Most significantly, he flew two US astronauts to the International Space Station on a SpaceX rocket, driving them out to their flight in a Tesla, the first private flight for Nasa since it retired its space shuttles.

Meanwhile, Tesla’s share rally this year made it the most valuable car manufacturer in the world. It propelled Musk to the fourth-richest person in the world, with his $84.8-billion wealth just $15-billion shy of Facebook CEO Mark Zuckerberg, according to the Bloomberg Billionaires Index.

The Pretoria-born “laaitie” has also claimed a new world record, after launching 60 more Starlink satellites into low-Earth orbit, for SpaceX to have the most satellites operated by a single company. 

This network of satellites is being piloted to provide fast broadband-like connectivity for northern America and Canada, but Starlink could become a potential fast and cheap way for Africa to get online.

Meanwhile, Tesla announced this month it was taking preorders on its home-powering Powerwall in South Africa. (I obviously placed an order.)

Musk, who has been described by the New York Times as “arguably the most important and successful entrepreneur in the world”, is living up to the hype.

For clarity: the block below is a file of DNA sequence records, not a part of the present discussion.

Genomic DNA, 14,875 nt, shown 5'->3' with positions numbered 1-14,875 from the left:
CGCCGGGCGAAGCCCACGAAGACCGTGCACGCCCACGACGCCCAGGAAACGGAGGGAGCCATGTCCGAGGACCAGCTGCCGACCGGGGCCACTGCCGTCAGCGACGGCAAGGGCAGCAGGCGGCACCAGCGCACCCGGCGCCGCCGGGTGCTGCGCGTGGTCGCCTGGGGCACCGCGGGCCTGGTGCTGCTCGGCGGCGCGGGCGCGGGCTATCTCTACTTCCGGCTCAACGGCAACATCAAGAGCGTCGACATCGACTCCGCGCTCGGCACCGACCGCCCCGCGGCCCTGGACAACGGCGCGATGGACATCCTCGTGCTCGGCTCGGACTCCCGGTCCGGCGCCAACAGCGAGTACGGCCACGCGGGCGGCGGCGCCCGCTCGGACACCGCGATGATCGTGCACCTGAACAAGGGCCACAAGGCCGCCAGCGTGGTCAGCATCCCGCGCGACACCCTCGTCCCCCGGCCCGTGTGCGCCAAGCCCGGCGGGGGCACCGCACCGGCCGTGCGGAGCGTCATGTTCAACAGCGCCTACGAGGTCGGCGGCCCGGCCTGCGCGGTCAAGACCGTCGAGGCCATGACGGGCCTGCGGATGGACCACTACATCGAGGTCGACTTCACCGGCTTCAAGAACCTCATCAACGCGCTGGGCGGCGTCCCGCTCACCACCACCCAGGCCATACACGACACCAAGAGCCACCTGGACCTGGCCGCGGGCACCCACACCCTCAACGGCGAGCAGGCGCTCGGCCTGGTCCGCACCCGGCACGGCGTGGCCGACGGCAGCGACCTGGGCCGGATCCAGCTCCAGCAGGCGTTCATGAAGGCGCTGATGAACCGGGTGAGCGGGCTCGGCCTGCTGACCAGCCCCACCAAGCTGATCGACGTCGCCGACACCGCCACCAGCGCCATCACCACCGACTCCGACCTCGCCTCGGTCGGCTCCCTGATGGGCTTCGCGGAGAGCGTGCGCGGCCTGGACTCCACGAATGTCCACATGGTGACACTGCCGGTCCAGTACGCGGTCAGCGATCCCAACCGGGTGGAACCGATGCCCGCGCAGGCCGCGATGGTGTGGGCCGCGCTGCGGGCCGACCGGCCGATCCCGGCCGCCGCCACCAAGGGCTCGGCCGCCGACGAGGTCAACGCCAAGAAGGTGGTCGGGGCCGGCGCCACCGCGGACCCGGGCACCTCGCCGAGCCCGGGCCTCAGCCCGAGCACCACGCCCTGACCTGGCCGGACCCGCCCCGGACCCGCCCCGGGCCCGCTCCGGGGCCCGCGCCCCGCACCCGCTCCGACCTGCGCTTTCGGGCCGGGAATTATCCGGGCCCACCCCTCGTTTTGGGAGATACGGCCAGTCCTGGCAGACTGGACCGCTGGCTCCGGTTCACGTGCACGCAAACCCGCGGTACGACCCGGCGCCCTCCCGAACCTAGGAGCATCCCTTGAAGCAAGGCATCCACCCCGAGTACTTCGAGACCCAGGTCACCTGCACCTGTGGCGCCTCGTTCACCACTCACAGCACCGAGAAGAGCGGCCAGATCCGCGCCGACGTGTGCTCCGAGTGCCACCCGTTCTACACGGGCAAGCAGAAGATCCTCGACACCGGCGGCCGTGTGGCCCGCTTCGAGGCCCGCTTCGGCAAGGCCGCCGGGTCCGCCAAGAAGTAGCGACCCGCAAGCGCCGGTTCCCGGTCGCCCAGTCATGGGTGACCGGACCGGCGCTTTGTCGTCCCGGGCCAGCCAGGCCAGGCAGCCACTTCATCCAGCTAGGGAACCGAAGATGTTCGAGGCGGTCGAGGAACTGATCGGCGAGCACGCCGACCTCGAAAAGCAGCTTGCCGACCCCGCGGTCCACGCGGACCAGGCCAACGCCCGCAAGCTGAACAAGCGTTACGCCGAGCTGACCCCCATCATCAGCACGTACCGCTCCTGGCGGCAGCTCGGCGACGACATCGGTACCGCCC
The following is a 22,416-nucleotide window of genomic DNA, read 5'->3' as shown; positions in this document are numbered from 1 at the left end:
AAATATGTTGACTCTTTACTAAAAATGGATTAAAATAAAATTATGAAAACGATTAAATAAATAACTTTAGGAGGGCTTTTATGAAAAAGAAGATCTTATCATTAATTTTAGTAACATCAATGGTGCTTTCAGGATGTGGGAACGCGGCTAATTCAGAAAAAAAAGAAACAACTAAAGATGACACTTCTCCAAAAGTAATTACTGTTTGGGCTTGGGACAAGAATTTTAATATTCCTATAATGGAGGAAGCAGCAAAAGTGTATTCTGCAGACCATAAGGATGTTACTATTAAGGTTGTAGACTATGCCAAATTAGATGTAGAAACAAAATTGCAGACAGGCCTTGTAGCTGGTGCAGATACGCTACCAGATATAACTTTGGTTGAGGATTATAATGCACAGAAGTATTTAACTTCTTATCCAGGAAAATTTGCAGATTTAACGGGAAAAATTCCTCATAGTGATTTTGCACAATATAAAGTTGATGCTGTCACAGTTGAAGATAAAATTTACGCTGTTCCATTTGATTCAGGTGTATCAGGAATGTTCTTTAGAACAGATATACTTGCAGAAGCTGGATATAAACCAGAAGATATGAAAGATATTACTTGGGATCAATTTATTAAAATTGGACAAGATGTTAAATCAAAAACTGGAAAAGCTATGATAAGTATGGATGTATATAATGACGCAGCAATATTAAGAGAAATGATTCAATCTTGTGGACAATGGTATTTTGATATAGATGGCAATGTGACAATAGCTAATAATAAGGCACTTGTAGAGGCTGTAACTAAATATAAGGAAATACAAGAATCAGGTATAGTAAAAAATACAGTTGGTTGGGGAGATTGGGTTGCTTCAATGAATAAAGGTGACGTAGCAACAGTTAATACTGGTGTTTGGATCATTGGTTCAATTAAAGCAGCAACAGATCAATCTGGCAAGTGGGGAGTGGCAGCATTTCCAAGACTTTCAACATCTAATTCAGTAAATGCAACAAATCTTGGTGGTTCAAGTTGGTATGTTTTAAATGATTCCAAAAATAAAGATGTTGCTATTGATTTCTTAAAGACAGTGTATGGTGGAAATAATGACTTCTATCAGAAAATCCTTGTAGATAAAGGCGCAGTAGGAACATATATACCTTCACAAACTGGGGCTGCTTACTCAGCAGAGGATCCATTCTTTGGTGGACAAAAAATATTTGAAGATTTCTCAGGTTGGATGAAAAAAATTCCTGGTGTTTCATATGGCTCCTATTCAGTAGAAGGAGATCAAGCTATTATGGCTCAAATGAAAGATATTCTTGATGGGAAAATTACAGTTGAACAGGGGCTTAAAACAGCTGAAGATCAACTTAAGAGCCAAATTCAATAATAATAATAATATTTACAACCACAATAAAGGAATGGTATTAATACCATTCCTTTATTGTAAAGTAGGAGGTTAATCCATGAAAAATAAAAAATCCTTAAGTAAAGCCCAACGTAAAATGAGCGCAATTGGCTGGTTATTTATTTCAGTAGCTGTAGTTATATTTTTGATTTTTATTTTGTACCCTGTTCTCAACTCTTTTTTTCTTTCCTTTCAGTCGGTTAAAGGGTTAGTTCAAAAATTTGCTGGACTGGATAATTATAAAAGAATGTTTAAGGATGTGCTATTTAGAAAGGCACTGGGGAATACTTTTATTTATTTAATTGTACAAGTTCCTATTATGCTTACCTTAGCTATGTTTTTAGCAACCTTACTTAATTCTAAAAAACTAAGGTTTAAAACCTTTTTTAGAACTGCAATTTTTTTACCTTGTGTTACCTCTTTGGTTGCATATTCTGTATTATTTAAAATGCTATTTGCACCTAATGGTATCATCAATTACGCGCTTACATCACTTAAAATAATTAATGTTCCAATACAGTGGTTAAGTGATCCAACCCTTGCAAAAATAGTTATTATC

Along with his plan to take tourists to space, he’s pushing ahead with plans to fly people to the moon and Mars using SpaceX’s new Starship. As if all of that isn’t enough, he’s involved in AI development and Neuralink, a start-up trying to create a brain-computer interface.

Batteries may be dull, but like so many other of his projects, Musk has a way of making them special. When the two US astronauts splashed back to Earth earlier this year, just consider what Mission Control told them: “Welcome back to Planet Earth and thanks for flying SpaceX.” Not bad for an oke from Pretoria, right? DM/BM

Shapshak is publisher of Stuff ( and Scrolla.Africa.


Comments - Please in order to comment.

  • M D Fraser says:

    Not just a ‘laaitie’ from Pretoria, but an old boy from Pretoria Boys’ High. The school where they teach you how to think, not what to think. That’s why the produce exceptional people, across the board, mostly good, but even bad.

  • Bruce Sobey says:

    It is worthwhile watching Elon’s whole battery day presentation. Apart from the battery it gives a good window into his thinking to cut costs, speed up production, and utilise floor area more effectively. His competitors will be hard pressed to keep in the race, never mind to catch up. In addition anyone following the new grid battery orders will have seen that Tesla have orders for some massive grid batteries. And en passant they have just bought out (saved from liquidation) a German firm of 220 people that specialises in making the machines to make batteries.

  • Carl Metelerkamp says:

    The mass production of batteries at low cost that may also hopefully last longer is going the be one of the biggest game changers in the world we live in right now. That’s everywhere from transportation to getting homes and businesses off the grid.